Warmer, drier might be the new normal
The people in charge of managing firefighting for big wildfires in Colorado’s forests often declare them “contained and controlled” but then add that they’ll be burning until the snow falls. Typically, that happens in mid-autumn. While some spots may smolder well into winter, the conventional wisdom, based on years of experience, is that those fires aren’t going to grow.
This weekend — the first weekend in December, which is not officially winter but which is almost always characterized by winter weather — a wildfire near Rocky Mountain National Park, burning for nearly two months, made a major run and more than doubled in size to 3,500 acres. Although the wind was howling, it carried no snow to dampen the fire.
Elsewhere in Colorado, Salvation Army bellringers, who typically bundle up in layers for their charitable stint, were comfortable in hoodies, and at least one, on a sunny corner, wore shorts and flip-flops.
Coloradans expect some unseasonably warm days between Thanksgiving and Christmas, but they don’t expect daytime highs in the 50s for weeks on end. When they look up at the La Platas, they expect to see the snow line descending almost daily, not fluctuating up and down. When they check the weather forecast, they expect to see some major winter storms predicted as California rainstorms become Rocky Mountain blizzards, not “partly cloudy with 15 percent chance of snow flurries.” When they head for the slopes, they expect enough snow for a fast ride; they don’t want to scan the slopes ahead for bare patches.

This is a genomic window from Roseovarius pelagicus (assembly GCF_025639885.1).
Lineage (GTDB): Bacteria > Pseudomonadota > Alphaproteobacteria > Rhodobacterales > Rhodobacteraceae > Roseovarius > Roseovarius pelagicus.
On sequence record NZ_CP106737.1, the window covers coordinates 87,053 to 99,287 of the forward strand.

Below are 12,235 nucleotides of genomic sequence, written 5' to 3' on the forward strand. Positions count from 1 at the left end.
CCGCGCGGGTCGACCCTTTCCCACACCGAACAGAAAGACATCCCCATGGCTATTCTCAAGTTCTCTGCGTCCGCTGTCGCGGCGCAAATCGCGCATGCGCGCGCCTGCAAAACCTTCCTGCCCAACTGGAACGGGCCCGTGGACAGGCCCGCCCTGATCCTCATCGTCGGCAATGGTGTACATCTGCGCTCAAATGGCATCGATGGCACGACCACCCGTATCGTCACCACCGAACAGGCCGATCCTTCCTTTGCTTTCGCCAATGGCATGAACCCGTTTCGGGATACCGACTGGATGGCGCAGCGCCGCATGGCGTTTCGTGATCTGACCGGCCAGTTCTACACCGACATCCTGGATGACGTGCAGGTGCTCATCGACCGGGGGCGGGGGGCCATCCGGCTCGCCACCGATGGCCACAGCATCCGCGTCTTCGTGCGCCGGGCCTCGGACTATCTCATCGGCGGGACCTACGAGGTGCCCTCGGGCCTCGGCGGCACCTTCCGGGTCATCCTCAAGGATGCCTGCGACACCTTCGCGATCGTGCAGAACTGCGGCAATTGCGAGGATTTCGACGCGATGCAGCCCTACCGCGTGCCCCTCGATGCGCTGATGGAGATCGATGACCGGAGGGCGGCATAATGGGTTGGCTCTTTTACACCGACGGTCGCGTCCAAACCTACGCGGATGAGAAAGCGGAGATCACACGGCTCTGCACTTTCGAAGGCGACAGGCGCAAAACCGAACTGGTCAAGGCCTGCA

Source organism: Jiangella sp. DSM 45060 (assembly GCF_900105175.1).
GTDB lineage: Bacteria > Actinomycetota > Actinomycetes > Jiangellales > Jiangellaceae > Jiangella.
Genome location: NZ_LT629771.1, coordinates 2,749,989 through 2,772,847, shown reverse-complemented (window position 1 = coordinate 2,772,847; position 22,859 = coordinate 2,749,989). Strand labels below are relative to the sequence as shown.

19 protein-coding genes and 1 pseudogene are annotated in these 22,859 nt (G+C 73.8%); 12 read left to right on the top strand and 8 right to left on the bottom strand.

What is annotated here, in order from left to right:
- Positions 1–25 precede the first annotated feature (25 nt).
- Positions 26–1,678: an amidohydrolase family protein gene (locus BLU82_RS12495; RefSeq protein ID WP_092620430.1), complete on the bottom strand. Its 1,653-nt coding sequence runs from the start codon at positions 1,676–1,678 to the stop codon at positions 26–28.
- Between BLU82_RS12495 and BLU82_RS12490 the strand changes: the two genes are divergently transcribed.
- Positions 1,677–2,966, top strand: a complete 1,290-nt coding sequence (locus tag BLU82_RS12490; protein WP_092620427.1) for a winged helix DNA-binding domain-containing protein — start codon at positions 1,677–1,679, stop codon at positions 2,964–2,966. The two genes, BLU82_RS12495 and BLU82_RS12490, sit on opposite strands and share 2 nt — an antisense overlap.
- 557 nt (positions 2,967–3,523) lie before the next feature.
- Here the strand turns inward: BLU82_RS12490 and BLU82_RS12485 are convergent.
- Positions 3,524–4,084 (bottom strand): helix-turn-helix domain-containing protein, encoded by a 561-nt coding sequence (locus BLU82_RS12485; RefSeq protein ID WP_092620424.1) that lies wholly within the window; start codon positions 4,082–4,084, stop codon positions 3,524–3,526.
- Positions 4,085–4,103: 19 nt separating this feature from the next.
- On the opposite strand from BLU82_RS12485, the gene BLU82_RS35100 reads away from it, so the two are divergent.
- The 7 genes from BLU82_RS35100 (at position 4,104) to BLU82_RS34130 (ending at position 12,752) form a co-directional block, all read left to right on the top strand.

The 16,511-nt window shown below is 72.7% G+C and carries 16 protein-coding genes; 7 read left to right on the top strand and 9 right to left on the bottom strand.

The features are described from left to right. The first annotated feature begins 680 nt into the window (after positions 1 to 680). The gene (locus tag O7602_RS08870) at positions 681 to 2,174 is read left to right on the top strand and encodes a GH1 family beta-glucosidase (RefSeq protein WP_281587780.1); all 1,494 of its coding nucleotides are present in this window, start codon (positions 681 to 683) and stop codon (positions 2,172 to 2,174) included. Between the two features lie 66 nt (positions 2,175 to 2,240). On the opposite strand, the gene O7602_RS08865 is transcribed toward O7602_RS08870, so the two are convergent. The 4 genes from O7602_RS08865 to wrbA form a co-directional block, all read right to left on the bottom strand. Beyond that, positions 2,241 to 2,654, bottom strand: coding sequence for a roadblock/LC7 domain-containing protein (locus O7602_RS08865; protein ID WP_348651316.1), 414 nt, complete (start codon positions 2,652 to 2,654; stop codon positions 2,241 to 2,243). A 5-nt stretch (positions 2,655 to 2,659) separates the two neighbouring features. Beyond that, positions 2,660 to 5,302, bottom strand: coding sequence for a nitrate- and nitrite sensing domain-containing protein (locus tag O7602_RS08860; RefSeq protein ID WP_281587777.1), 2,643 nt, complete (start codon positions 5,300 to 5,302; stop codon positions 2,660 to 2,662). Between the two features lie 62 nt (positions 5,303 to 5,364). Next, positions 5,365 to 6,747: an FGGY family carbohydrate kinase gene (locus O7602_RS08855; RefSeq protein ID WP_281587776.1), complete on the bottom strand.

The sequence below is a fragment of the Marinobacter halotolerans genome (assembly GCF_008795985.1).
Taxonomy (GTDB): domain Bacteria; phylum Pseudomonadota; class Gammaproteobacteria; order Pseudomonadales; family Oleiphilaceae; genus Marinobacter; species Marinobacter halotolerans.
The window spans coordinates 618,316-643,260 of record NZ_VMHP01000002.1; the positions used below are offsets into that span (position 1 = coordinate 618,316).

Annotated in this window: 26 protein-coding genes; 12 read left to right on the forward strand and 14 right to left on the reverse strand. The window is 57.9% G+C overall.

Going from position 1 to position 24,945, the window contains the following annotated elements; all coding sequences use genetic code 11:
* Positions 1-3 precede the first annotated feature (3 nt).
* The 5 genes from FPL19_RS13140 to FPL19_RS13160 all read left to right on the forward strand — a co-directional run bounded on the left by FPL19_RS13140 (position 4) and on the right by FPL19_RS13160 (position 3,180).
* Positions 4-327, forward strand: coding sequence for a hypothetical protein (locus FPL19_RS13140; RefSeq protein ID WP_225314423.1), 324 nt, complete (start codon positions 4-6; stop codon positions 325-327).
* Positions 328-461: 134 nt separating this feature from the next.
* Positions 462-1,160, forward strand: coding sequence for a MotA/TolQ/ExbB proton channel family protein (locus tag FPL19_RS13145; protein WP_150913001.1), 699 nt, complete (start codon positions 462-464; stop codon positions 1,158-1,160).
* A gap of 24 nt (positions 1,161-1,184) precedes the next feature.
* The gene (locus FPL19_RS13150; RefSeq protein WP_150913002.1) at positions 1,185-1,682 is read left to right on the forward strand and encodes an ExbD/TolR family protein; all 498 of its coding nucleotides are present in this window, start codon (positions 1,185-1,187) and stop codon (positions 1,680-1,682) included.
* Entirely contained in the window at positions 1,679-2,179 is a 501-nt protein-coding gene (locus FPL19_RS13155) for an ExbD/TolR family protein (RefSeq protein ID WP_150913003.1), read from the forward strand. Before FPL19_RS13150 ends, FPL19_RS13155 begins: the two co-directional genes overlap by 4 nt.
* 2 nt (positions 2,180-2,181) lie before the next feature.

Most years, those are reasonable expectations, but not this year. Last year’s winter was slow to start and quick to end.
Almost all the terrain west of the Mississippi, with the exception of the Pacific Northwest, is abnormally dry, with most of that map labeled “severe drought,” “extreme drought” or “exceptional drought.” Western Colorado ranges from severe to extreme. Reservoirs are low. The ground is parched. And so far, runoff predictions are not optimistic.
Weather fluctuates, of course. The West has always alternated dry spells with “wet” spells (which, generally, are actually only less dry than the long-term average), and warm winters with harsh ones. December 4 is early; a lot of snow could fall between now and late spring. Still, the same group of people most likely to call climate change a myth are the ones who insist that when they were children, winters were colder and snowier than those in recent years.
It’s past time to consider the question, “What if this is a glimpse of the future?” What if this is the direction we’re moving? What will we do for water?
Whether climate change has a human component — which is nearly beyond debate — and even whether the current drought is a part of it, adaptation is still essential. Don’t expect the interior West to get the attention, or the funding, commensurate with a flooded New York City coastline. New York isn’t going to send water to Kansas in exchange for wheat and corn. FEMA isn’t going to bring it in plastic bottles. California isn’t going to decide it needs less.
What runs down from the high peaks is all the water there is to be had, and it’s past time to realize that’s not always going to be enough.